In addition to the Roman high sea fleet, larger sailing vessels were used to transport goods along coastal waters and along rivers. Due to the depth of their loaded draft, such ships could only be sailed on the major rivers and up slow currents, otherwise they had to be pulled up stream. The high-swung stern of the freighter was often decorated by animal heads. Two large oars were used to steer the ship from atop the stern cabin. The cabin was reserved for the Magister navis (master of the ship), the captain, ship pilot, the senior helmsmen. The crew slept on deck, or if necessary, in the hold.

Model of Roman Freighter, Kurpfalzisches Museum. Photo L. Dyck, 2018.

Roman Burgus with Shipping Quay at Ladenburg

As part of Valentinian’s frontier defense strategy, in AD 369/70 the Romans built a burgus at the site of the abandoned Roman city of Lopodunum (Ladenburg) on the right bank of the Neckar River. Once the center of Roman presence in Upper Germania’s hinterland, Lopodunum, alongside the Neuenheim fort 10 km upriver, was lost during the collapse of the Limes in the mid third century AD. The burgus at Ladenburg controlled the Neckar passage and served as a Roman bridgehead east of the Rhine against the Alemanni.i The walls protecting the quay reached into the water, so that the quay was only accessible by ship. Landward, further walls enclosed a courtyard. The 18m-tall central tower dominated the burgus. The garrison likely numbered 45-50 men.ii The Ladenburg burgus was abandoned after AD 400.iii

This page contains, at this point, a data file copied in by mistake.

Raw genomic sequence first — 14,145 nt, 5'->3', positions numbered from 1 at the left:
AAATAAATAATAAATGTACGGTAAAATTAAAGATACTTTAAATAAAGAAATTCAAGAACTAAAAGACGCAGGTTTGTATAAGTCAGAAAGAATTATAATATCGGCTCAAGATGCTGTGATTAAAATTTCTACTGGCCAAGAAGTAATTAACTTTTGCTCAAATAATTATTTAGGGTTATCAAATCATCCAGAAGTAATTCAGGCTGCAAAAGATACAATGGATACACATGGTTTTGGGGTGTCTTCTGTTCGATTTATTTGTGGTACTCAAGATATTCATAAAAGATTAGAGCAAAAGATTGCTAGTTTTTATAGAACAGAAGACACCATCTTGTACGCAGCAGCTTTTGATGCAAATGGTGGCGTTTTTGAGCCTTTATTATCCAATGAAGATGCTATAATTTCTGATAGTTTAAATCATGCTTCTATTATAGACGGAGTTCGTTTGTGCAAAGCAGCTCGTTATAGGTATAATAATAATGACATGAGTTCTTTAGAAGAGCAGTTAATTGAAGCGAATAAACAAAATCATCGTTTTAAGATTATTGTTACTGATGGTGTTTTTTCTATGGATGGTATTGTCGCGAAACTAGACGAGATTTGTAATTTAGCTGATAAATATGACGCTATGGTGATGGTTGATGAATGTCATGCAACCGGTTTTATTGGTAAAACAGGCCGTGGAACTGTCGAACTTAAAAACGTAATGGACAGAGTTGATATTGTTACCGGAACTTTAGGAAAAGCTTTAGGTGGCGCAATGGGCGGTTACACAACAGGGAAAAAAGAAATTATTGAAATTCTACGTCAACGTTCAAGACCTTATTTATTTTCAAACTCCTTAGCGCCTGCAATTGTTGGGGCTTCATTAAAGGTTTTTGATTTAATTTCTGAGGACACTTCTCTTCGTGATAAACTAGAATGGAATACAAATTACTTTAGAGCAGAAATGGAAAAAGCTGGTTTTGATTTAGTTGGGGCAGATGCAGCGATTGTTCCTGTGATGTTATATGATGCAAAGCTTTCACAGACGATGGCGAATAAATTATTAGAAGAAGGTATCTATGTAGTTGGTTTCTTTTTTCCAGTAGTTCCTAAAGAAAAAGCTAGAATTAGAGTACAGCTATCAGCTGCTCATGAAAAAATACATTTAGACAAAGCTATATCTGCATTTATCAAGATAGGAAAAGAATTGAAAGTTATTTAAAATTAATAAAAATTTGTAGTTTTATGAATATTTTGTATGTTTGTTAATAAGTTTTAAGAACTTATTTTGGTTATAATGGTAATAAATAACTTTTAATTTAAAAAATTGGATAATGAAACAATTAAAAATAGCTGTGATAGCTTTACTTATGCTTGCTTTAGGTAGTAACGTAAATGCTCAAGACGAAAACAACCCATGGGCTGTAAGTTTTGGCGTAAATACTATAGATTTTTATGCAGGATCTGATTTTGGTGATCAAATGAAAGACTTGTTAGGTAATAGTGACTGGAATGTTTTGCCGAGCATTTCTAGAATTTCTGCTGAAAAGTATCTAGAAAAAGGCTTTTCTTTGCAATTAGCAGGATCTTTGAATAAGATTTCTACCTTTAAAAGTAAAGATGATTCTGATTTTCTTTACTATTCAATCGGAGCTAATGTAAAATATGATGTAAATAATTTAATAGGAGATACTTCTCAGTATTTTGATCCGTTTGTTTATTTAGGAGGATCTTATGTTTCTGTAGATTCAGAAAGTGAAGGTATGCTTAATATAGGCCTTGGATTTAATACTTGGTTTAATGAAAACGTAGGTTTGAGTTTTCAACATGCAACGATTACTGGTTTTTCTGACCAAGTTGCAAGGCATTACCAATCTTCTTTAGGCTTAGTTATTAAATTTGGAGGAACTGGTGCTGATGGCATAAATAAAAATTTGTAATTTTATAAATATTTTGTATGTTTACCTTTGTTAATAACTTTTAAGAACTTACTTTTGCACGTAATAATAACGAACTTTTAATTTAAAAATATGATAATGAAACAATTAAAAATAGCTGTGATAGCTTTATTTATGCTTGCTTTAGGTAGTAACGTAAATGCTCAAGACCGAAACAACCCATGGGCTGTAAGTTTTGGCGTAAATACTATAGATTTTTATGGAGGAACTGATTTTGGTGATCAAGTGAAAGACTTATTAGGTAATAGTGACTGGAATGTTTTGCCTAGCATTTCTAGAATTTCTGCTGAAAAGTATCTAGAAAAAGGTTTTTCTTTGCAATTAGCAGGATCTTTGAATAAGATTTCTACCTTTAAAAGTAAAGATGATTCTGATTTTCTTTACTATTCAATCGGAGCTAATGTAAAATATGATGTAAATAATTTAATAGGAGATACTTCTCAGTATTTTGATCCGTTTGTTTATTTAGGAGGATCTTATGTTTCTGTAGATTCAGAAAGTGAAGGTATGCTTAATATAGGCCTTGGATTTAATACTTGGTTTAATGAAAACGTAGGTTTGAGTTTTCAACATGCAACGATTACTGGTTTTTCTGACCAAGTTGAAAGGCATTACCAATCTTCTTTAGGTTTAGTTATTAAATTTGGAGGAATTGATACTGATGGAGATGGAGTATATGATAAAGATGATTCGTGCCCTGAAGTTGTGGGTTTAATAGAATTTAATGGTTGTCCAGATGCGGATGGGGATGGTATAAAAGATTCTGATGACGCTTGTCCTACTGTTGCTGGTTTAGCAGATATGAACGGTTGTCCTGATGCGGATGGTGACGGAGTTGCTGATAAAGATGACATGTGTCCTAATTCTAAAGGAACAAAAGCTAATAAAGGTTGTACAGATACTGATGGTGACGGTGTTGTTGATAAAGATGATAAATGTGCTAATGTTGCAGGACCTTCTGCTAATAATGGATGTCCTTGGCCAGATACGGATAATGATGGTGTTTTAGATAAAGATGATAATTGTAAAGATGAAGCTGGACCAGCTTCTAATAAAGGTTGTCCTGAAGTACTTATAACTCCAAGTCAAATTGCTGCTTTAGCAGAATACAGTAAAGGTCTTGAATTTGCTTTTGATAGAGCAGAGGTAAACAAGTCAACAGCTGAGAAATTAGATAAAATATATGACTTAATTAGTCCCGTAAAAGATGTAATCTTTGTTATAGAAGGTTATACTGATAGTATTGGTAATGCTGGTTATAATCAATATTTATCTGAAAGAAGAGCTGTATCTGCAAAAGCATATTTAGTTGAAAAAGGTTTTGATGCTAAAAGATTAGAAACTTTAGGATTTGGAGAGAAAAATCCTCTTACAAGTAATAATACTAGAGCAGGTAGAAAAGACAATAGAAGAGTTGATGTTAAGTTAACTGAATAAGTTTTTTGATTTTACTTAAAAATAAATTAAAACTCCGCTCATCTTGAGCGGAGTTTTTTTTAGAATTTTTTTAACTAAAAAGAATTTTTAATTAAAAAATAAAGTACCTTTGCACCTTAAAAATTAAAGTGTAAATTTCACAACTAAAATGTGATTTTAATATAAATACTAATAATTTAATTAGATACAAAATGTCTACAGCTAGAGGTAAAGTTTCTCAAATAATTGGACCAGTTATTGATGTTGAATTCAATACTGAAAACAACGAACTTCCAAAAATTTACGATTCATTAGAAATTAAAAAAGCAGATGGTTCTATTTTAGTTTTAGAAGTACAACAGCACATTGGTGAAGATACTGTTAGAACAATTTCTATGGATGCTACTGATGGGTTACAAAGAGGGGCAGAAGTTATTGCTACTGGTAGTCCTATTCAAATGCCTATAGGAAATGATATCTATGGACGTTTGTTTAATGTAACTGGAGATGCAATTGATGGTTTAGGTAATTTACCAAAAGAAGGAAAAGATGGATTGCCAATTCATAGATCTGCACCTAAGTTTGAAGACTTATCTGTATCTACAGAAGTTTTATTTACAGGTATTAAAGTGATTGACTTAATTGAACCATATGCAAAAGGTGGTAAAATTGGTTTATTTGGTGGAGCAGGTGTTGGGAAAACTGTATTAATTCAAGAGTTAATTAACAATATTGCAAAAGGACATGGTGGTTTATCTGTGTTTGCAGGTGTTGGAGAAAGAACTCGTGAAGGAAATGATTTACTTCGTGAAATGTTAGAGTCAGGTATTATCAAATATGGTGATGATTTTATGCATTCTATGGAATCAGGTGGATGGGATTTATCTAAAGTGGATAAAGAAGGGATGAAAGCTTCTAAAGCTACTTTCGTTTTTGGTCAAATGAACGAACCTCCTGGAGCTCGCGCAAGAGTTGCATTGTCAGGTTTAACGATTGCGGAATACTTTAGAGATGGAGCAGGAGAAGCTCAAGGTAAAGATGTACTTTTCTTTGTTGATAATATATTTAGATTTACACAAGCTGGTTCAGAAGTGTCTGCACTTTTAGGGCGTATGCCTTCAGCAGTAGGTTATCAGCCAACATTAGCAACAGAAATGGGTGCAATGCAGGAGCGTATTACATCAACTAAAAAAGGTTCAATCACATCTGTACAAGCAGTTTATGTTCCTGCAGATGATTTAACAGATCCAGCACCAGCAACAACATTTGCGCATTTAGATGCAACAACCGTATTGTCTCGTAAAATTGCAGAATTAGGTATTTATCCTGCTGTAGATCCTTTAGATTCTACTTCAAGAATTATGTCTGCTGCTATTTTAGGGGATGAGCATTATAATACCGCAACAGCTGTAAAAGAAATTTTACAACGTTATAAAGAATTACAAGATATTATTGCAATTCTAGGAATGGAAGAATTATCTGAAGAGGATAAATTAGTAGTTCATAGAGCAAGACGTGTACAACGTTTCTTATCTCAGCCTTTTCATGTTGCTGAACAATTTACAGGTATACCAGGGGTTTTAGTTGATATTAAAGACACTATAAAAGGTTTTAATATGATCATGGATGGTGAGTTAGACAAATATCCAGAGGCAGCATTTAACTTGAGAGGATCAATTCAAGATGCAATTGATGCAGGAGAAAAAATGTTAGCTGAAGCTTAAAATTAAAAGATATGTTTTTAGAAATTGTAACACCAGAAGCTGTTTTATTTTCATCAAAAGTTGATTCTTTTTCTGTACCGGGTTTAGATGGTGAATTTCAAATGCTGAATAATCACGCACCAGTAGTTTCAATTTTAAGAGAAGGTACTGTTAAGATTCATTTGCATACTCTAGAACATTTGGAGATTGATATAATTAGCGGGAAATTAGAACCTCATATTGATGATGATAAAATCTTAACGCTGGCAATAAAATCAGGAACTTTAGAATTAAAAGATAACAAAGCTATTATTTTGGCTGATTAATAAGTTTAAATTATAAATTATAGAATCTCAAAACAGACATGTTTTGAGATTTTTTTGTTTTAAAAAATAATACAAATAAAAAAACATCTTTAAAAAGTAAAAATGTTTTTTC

Roman Burgus with Shipping Quay at Ladenburg. Model by M. Genter, A Gotz and Ch. Rendtorff, Heidelberg’s Kurpfalzisches Museum. Photo: L. Dyck, 2018

 

Late Roman era, artificially elongated Skull of elderly Woman